HARARE, Zimbabwe, July 8, 2019 /PRNewswire/ -- The Zimbabwean government has eased restrictions on the use of foreign currency as part of its reform programme, a week after it abolished the use of foreign currency as legal tender. These reforms are part of a wider effort to open up the economic, political, and media spaces.
In a sign of further confidence in the interim currency, the RTGS dollar, Finance Minister Mthuli Ncube said that the official interbank market would be allowed to freely determine the exchange rate. The government has made the RTGS dollar the country's sole legal tender, ending a decade of dollarisation and taking another step toward relaunching a fully-fledged currency by early next year.
The US dollar and some other currencies had been used by Zimbabweans for a decade, after runaway money-printing and inflation of 500 billion percent under then-president Robert Mugabe led to the withdrawal of the Zimbabwe dollar in 2009.
Under the careful stewardship of Ncube, far-reaching economic measures have increased government revenue and cut unnecessary spending. Zimbabwe is running a surplus budget for the first time in years and – with fiscal control in place – is now taking control of its monetary situation. Last week, Zimbabwe was upgraded by the World Bank from a low income to a lower middle income country.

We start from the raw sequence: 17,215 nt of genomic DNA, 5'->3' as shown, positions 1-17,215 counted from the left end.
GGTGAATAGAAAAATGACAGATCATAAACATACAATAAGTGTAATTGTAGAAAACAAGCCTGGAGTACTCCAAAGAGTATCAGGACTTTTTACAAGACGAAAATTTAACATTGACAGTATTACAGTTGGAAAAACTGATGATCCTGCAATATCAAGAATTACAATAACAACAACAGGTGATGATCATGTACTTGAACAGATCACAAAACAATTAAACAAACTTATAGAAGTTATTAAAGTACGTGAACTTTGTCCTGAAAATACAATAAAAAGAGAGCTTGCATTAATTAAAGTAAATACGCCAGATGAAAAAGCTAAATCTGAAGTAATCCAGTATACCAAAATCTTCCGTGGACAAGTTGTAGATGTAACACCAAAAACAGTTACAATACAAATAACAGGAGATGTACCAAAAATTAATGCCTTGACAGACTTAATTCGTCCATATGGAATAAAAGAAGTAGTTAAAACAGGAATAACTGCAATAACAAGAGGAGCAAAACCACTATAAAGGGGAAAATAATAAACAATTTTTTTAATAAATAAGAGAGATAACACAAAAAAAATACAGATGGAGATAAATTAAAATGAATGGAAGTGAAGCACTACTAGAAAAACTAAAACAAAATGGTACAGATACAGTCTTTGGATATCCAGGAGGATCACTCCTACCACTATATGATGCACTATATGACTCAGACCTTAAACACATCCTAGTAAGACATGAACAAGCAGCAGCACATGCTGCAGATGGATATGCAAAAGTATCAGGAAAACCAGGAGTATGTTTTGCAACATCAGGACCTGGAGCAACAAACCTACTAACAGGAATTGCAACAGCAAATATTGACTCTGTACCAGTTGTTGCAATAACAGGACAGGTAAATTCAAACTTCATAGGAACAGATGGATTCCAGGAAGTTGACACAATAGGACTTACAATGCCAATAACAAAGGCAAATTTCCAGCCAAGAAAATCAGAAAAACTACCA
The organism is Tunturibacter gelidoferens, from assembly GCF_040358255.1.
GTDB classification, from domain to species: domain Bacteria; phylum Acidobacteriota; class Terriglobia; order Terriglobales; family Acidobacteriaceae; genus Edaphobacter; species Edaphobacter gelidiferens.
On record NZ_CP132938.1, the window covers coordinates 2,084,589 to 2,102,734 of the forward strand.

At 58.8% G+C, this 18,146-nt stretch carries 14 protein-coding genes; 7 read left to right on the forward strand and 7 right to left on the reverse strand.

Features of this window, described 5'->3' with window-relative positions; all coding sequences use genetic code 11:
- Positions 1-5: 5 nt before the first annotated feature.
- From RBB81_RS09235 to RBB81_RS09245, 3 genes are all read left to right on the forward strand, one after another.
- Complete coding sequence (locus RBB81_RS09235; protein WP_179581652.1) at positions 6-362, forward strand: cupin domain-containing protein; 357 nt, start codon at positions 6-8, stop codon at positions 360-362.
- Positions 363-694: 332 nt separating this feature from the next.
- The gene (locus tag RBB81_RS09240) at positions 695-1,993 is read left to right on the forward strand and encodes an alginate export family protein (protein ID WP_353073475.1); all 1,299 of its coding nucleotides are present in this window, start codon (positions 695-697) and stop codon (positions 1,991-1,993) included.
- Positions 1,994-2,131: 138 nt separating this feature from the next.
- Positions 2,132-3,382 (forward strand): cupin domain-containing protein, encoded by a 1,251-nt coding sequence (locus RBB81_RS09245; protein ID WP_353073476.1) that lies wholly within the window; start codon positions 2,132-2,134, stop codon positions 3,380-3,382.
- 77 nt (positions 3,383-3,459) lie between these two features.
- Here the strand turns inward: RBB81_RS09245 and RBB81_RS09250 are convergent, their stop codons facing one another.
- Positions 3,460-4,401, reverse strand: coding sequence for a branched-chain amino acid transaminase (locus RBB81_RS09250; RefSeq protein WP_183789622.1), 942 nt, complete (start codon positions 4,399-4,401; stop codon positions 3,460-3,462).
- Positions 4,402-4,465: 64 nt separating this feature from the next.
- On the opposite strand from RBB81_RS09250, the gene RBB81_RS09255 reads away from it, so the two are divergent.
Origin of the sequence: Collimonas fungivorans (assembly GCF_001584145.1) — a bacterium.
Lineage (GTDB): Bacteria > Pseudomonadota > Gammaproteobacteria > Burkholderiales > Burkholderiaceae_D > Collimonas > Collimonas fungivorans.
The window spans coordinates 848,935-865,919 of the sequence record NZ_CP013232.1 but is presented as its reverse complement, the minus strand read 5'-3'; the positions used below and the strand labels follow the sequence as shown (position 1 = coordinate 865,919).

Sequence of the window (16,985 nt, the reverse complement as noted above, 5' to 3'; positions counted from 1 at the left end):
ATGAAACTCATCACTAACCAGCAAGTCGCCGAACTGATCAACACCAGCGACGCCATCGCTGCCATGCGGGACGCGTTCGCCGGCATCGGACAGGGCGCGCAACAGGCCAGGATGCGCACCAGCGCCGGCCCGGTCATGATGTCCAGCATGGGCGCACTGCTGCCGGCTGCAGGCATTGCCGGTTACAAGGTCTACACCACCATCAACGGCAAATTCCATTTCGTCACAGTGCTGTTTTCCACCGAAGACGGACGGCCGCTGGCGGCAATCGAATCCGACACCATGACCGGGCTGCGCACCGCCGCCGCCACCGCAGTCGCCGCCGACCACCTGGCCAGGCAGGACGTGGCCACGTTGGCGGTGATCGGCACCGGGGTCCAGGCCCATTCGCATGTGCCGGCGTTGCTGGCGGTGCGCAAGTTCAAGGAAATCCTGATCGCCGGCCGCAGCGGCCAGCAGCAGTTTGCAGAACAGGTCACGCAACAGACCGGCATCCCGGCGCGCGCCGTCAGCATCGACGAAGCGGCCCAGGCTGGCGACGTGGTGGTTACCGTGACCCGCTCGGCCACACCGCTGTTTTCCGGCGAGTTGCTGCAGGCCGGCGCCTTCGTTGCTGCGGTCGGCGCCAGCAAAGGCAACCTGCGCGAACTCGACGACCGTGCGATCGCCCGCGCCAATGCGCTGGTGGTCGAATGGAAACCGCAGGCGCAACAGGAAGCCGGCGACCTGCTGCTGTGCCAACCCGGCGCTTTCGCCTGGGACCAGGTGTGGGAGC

President Emmerson Mnangagwa, who took over in 2017, has made implementing structural reforms a priority, many of them key requirements by the U.S. government to remove long-standing sanctions.
These include the Media Commission Bill, recently approved by Mnangagwa's cabinet, and the Freedom of Information bill that was gazetted on Friday. Together with the Information and Data Protection Bill, they will effectively repeal the Access to Information and Protection of Privacy Act (AIPPA) once ratified by parliament.
Monica Mutsvangwa, the Information, Publicity and Broadcasting Services Minister, welcomed the new Media Commission bill. "The ultimate objective is to emerge with a vibrant, non-polarised, diverse and pluralistic media sector which positively contributes to the deepening of the country's democratic processes," she said.
Among the other 30 bills that are currently being reviewed by the Mnangagwa administration is the Public Order and Security Act (POSA), a controversial emergency law under Mugabe, which is expected to be replaced by the Maintenance of Peace and Order Act (MOPA) that is in line with Western standards. This follows the government's promise to modernise laws and align them to the country's constitution.
SOURCE Ministry of Information, Publicity and Broadcasting Services, Zimbabwe